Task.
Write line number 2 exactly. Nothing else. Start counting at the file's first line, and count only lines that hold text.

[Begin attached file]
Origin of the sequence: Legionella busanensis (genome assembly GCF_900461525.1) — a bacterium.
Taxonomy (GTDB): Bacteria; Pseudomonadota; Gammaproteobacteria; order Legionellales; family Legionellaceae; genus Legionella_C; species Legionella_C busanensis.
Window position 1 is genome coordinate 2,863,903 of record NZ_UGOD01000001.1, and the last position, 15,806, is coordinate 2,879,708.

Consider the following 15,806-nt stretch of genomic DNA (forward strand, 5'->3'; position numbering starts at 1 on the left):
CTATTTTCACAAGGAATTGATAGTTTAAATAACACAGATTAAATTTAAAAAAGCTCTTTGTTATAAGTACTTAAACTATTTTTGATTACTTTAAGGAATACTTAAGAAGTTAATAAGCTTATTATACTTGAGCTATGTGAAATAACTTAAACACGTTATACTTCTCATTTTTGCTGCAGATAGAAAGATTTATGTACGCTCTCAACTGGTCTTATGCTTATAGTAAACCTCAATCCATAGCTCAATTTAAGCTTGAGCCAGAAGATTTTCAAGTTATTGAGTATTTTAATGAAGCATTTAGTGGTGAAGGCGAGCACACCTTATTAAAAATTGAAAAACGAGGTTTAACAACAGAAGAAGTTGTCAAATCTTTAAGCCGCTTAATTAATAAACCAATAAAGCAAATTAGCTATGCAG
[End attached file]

Taxonomy (GTDB): Bacteria; Pseudomonadota; Gammaproteobacteria; order Legionellales; family Legionellaceae; genus Legionella_C; species Legionella_C busanensis.